Policies and guidelines from both developing and developed countries were reviewed to highlight how telemedicine is regulated elsewhere. The focus was on the ethical implications of telemedicine practice. Telemedicine has proved itself to be a possible solution to the human resources crisis, especially in developing countries or where there are vast rural communities. Success of telemedicine has been reported in a number of developed and developing countries as a way of alleviating the human resources crisis and providing quality health care to needy communities.
Author M.D.T.H.W. VanguSource: South African Journal of Bioethics and Law 3, pp 38 –43 (2010)More Less
Introduction. Truth telling forms part of the contemporary debate in clinical bioethics and centres around the right of the patient to receive honest information concerning his or her medical condition/illness and the duty of the doctor to give this information to the patient. Many patients complain that they are not being informed, but on the other hand there may be patients who do not want a truthful answer about their health problems.
Objectives. This study explores the preferences of patients at four Johannesburg General Hospital outpatient clinics regarding the practice of truth telling and their attitudes towards it.
Methods. Four hundred and sixty-five participants voluntarily completed and returned a questionnaire.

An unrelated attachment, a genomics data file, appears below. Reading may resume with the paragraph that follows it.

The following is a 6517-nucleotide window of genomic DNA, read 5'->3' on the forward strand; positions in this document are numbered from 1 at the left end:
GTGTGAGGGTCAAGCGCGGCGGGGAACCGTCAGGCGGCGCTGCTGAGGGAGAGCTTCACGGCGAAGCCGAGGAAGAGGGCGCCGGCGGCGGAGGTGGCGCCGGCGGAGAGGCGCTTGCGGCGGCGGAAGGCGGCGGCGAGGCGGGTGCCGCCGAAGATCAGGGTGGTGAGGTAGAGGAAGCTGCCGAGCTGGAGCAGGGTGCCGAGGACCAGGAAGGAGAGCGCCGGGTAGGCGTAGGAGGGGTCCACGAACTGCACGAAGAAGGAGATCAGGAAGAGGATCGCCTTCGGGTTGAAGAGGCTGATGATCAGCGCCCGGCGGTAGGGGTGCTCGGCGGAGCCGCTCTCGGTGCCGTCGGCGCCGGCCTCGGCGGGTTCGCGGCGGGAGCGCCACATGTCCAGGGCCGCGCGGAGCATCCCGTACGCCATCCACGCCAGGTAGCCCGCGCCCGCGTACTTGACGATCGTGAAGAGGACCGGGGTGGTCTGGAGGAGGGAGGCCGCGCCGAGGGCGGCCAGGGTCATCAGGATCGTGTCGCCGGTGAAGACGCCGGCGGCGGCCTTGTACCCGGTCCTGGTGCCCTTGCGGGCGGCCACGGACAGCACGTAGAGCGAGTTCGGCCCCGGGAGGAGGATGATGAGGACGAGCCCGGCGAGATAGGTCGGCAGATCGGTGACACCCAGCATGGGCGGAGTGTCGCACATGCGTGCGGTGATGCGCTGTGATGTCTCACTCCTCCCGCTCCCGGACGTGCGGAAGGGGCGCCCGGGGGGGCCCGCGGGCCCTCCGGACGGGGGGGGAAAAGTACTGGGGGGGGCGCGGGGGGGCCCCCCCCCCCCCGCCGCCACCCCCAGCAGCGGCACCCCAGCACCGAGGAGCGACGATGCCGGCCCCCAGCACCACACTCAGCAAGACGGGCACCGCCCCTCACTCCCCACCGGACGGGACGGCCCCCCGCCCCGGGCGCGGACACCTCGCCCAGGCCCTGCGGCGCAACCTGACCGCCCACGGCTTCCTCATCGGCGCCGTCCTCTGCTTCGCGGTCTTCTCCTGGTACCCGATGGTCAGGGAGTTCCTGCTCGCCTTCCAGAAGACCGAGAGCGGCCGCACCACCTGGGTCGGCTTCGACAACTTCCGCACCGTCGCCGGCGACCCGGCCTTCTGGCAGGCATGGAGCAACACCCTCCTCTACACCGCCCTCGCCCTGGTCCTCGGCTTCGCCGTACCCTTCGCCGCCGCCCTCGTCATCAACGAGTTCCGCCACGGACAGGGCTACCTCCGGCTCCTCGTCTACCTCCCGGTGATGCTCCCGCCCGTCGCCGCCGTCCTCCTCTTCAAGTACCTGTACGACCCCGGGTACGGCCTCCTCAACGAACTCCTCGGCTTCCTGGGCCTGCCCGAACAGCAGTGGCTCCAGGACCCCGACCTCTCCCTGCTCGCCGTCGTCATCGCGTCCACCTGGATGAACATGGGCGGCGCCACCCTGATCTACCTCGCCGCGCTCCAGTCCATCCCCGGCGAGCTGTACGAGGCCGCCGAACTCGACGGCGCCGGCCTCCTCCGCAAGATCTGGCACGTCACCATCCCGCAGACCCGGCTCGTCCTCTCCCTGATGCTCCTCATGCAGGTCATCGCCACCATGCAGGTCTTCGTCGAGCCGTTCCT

Results. The majority of the participants stated that the doctor had disclosed information about their condition (92.9%). Almost all were of the opinion that patients have the right to know about their condition (98.3%) and also that the doctor has the duty to inform them of their condition (98.0%). If they were suffering from a serious condition most participants (86.3%) would prefer to know about it, but a small but significant percentage (13.7%) would prefer not to know. Variables such as gender, age and level of education did not seem to impact significantly on the participants' opinions about the truth telling process, with the exception of gender, as more females than males had knowledge of their condition (p=0.0176), and education, where more participants with higher education supported the right to disclosure (p=0.0430).